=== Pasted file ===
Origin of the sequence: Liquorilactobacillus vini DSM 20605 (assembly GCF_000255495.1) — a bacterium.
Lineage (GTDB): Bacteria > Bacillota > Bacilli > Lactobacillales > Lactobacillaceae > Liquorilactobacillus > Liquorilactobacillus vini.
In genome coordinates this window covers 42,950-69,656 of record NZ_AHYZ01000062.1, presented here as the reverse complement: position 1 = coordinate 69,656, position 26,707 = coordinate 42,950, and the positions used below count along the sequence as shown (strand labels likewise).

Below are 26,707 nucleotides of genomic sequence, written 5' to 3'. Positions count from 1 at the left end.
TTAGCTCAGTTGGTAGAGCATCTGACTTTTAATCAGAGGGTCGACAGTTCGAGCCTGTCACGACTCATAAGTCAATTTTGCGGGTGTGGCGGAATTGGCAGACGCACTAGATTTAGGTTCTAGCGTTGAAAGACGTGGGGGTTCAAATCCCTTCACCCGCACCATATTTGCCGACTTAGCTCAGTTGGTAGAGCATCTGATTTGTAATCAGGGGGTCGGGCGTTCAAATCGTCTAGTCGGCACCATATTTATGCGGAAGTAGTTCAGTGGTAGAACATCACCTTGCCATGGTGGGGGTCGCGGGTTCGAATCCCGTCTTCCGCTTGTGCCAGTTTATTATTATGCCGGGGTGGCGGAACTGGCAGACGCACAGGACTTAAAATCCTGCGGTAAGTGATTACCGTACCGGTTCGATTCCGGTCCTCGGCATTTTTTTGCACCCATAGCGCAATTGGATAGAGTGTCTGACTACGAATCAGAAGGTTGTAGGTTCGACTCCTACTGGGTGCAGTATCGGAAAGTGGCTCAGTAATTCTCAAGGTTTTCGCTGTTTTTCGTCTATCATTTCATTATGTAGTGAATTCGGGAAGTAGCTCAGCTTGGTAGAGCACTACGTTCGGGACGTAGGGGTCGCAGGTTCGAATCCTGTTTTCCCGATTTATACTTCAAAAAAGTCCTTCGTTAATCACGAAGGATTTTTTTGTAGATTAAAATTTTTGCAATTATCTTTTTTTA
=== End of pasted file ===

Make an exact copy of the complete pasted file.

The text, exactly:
Origin of the sequence: Liquorilactobacillus vini DSM 20605 (assembly GCF_000255495.1) — a bacterium.
Lineage (GTDB): Bacteria > Bacillota > Bacilli > Lactobacillales > Lactobacillaceae > Liquorilactobacillus > Liquorilactobacillus vini.
In genome coordinates this window covers 42,950-69,656 of record NZ_AHYZ01000062.1, presented here as the reverse complement: position 1 = coordinate 69,656, position 26,707 = coordinate 42,950, and the positions used below count along the sequence as shown (strand labels likewise).

Below are 26,707 nucleotides of genomic sequence, written 5' to 3'. Positions count from 1 at the left end.
TTAGCTCAGTTGGTAGAGCATCTGACTTTTAATCAGAGGGTCGACAGTTCGAGCCTGTCACGACTCATAAGTCAATTTTGCGGGTGTGGCGGAATTGGCAGACGCACTAGATTTAGGTTCTAGCGTTGAAAGACGTGGGGGTTCAAATCCCTTCACCCGCACCATATTTGCCGACTTAGCTCAGTTGGTAGAGCATCTGATTTGTAATCAGGGGGTCGGGCGTTCAAATCGTCTAGTCGGCACCATATTTATGCGGAAGTAGTTCAGTGGTAGAACATCACCTTGCCATGGTGGGGGTCGCGGGTTCGAATCCCGTCTTCCGCTTGTGCCAGTTTATTATTATGCCGGGGTGGCGGAACTGGCAGACGCACAGGACTTAAAATCCTGCGGTAAGTGATTACCGTACCGGTTCGATTCCGGTCCTCGGCATTTTTTTGCACCCATAGCGCAATTGGATAGAGTGTCTGACTACGAATCAGAAGGTTGTAGGTTCGACTCCTACTGGGTGCAGTATCGGAAAGTGGCTCAGTAATTCTCAAGGTTTTCGCTGTTTTTCGTCTATCATTTCATTATGTAGTGAATTCGGGAAGTAGCTCAGCTTGGTAGAGCACTACGTTCGGGACGTAGGGGTCGCAGGTTCGAATCCTGTTTTCCCGATTTATACTTCAAAAAAGTCCTTCGTTAATCACGAAGGATTTTTTTGTAGATTAAAATTTTTGCAATTATCTTTTTTTA